Why, oh why do I find trademark stuff interesting? I have no idea – well, actually, I do – commercial speech is fascinating, and it underpins the entire economic base of search. I’ve been following this stuff for a while now, as my long suffering readers know. The two big cases (and there are others) are Geico and American Blinds.
In the Geico case, Google filed for a motion to dismiss in late summer, which was denied in the early fall. The case went to early discovery, and then Google filed a summary judgment, which is something parties to a lawsuit often do when they believe there is no merit to the case.
I haven’t seen any coverage of this part of the case, but this marks another milestone: Last week (Nov. 19th to be exact) the judge denied Google’s request for summary judgment, according to the clerk at the Alexandria, Virginia court where the case resides. (I discovered this while researching the book). Hence, this one looks like it’s going to full throated trial (or…close mouthed settlement, though I don’t think so, as that would encourage a lot more suits). It also means the odds rise for the American Blind case going forward – that one awaits a judgment on Google’s initial motion to dismiss.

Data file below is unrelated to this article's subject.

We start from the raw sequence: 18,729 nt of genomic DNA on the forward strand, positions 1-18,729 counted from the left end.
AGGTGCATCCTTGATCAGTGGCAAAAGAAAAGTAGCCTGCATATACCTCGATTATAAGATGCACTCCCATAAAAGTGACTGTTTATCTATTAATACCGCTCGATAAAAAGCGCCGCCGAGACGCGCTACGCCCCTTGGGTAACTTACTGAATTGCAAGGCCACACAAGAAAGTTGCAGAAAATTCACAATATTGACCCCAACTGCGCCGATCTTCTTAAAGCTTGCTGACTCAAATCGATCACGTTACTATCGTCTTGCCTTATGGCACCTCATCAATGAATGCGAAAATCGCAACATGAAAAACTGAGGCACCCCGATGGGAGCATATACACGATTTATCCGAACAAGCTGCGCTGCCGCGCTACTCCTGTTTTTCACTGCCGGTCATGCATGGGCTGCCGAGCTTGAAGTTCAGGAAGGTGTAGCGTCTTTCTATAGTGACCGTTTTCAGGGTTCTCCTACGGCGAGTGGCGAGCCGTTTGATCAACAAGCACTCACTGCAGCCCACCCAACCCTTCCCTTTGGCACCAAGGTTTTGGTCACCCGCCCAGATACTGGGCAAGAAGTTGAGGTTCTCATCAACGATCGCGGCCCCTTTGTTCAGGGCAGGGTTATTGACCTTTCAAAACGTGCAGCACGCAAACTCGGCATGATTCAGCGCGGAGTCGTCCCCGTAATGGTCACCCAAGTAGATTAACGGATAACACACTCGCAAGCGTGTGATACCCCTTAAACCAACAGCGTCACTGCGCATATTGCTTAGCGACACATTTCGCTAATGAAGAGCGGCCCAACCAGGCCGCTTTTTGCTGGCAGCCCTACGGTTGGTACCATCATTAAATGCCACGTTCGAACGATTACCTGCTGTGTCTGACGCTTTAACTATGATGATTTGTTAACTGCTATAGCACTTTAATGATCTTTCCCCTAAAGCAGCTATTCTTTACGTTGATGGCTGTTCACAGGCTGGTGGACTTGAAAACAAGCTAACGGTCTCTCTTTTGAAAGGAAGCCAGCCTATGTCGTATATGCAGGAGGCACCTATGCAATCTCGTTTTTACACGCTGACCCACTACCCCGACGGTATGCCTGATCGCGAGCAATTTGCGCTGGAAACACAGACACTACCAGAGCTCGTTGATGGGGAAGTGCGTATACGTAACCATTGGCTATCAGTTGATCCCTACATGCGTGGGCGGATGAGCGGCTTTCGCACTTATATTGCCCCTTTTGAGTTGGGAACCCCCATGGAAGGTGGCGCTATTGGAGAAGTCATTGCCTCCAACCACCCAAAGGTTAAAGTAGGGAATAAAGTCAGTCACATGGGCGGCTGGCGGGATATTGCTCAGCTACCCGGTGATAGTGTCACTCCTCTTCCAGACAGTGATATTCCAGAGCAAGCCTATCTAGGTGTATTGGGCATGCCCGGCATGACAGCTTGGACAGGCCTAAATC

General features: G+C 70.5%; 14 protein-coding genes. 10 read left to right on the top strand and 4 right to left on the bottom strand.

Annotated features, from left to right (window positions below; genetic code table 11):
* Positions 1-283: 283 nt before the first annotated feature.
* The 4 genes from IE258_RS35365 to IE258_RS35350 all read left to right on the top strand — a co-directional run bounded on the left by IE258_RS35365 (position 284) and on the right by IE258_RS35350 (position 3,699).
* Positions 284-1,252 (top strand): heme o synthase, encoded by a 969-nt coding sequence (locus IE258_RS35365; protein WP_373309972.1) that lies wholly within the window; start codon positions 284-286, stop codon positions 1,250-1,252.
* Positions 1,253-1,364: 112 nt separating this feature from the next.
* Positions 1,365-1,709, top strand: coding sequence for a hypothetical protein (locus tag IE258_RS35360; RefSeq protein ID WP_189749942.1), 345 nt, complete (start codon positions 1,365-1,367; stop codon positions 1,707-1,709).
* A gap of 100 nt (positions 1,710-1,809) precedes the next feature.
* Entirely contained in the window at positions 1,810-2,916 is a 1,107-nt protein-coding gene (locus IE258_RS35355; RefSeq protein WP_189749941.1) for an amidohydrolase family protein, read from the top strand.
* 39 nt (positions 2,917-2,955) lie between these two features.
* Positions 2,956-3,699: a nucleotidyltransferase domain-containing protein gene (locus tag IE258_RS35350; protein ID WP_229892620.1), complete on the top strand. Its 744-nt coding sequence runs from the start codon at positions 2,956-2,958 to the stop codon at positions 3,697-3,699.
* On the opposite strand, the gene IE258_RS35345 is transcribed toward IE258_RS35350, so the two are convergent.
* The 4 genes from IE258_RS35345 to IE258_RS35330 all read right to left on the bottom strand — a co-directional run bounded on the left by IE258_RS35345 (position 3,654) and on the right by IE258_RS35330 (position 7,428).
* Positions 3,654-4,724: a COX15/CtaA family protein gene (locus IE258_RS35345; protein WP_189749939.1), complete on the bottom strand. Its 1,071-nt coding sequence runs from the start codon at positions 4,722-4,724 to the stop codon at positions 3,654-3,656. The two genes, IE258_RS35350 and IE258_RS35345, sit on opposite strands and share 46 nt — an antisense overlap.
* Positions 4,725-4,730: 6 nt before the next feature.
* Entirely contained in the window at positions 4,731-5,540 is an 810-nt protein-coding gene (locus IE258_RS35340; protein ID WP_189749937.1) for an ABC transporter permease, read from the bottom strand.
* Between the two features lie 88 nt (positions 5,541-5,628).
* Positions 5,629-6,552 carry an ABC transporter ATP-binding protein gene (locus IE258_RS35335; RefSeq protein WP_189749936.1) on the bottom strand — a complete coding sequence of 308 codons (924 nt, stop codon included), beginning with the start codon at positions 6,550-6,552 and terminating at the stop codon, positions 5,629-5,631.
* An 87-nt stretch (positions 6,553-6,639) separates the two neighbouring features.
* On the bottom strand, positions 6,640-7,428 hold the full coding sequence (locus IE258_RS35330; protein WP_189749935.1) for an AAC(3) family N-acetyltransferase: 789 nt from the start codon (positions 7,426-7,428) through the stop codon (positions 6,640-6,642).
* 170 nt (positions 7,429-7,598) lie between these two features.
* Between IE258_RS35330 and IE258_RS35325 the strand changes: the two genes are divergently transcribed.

By the way, the reason that there was no news of Google’s filing the summary judgment motion is that Google asked that it be filed under seal. That request was granted, but the fact that the motion was denied is public. Ya just gotta ask…
More on trademarks, and why they matter, here, here here and here.
One thought on “News: Google Motion of Summary Judgment Denied in Geico Case”
> By the way, the reason that there was no news of Google’s filing the summary judgment motion is that Google asked that it be filed under seal.
Well, wouldn’t want it indexed up by some search engine or other… 🙂